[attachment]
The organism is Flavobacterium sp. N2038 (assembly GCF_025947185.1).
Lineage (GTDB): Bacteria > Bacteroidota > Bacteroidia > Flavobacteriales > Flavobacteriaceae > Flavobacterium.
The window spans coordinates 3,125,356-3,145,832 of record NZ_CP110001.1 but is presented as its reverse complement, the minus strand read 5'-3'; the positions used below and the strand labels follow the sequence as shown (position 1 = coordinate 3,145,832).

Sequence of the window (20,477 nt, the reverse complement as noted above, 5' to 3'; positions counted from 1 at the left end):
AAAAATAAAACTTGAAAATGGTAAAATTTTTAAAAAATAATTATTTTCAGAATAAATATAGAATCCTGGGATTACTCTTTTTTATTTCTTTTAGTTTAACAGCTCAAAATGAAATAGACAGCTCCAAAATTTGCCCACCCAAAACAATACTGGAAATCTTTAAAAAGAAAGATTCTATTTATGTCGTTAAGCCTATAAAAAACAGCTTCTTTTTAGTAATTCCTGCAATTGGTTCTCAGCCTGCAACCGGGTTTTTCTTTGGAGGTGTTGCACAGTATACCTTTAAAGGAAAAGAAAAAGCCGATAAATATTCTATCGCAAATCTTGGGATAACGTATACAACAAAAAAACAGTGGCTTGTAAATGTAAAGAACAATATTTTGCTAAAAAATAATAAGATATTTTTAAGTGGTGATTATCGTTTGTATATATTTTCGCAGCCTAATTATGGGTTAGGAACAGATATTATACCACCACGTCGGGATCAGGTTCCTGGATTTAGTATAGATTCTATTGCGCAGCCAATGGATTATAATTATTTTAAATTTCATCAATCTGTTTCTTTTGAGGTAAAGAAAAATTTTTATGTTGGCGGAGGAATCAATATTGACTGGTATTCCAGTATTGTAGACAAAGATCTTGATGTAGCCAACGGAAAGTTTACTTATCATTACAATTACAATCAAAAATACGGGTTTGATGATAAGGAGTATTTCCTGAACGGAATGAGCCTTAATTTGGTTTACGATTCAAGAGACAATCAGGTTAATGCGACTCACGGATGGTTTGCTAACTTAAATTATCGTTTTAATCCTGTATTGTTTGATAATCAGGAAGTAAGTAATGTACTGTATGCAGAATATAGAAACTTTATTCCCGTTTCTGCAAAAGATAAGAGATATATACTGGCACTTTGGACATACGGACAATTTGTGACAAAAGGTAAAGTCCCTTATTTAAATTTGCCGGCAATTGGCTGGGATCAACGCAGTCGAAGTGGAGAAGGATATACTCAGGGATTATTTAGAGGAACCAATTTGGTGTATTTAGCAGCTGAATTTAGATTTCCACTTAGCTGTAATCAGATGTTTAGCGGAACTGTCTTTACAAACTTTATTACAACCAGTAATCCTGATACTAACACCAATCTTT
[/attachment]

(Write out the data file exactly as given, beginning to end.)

The organism is Flavobacterium sp. N2038 (assembly GCF_025947185.1).
Lineage (GTDB): Bacteria > Bacteroidota > Bacteroidia > Flavobacteriales > Flavobacteriaceae > Flavobacterium.
The window spans coordinates 3,125,356-3,145,832 of record NZ_CP110001.1 but is presented as its reverse complement, the minus strand read 5'-3'; the positions used below and the strand labels follow the sequence as shown (position 1 = coordinate 3,145,832).

Sequence of the window (20,477 nt, the reverse complement as noted above, 5' to 3'; positions counted from 1 at the left end):
AAAAATAAAACTTGAAAATGGTAAAATTTTTAAAAAATAATTATTTTCAGAATAAATATAGAATCCTGGGATTACTCTTTTTTATTTCTTTTAGTTTAACAGCTCAAAATGAAATAGACAGCTCCAAAATTTGCCCACCCAAAACAATACTGGAAATCTTTAAAAAGAAAGATTCTATTTATGTCGTTAAGCCTATAAAAAACAGCTTCTTTTTAGTAATTCCTGCAATTGGTTCTCAGCCTGCAACCGGGTTTTTCTTTGGAGGTGTTGCACAGTATACCTTTAAAGGAAAAGAAAAAGCCGATAAATATTCTATCGCAAATCTTGGGATAACGTATACAACAAAAAAACAGTGGCTTGTAAATGTAAAGAACAATATTTTGCTAAAAAATAATAAGATATTTTTAAGTGGTGATTATCGTTTGTATATATTTTCGCAGCCTAATTATGGGTTAGGAACAGATATTATACCACCACGTCGGGATCAGGTTCCTGGATTTAGTATAGATTCTATTGCGCAGCCAATGGATTATAATTATTTTAAATTTCATCAATCTGTTTCTTTTGAGGTAAAGAAAAATTTTTATGTTGGCGGAGGAATCAATATTGACTGGTATTCCAGTATTGTAGACAAAGATCTTGATGTAGCCAACGGAAAGTTTACTTATCATTACAATTACAATCAAAAATACGGGTTTGATGATAAGGAGTATTTCCTGAACGGAATGAGCCTTAATTTGGTTTACGATTCAAGAGACAATCAGGTTAATGCGACTCACGGATGGTTTGCTAACTTAAATTATCGTTTTAATCCTGTATTGTTTGATAATCAGGAAGTAAGTAATGTACTGTATGCAGAATATAGAAACTTTATTCCCGTTTCTGCAAAAGATAAGAGATATATACTGGCACTTTGGACATACGGACAATTTGTGACAAAAGGTAAAGTCCCTTATTTAAATTTGCCGGCAATTGGCTGGGATCAACGCAGTCGAAGTGGAGAAGGATATACTCAGGGATTATTTAGAGGAACCAATTTGGTGTATTTAGCAGCTGAATTTAGATTTCCACTTAGCTGTAATCAGATGTTTAGCGGAACTGTCTTTACAAACTTTATTACAACCAGTAATCCTGATACTAACACCAATCTTT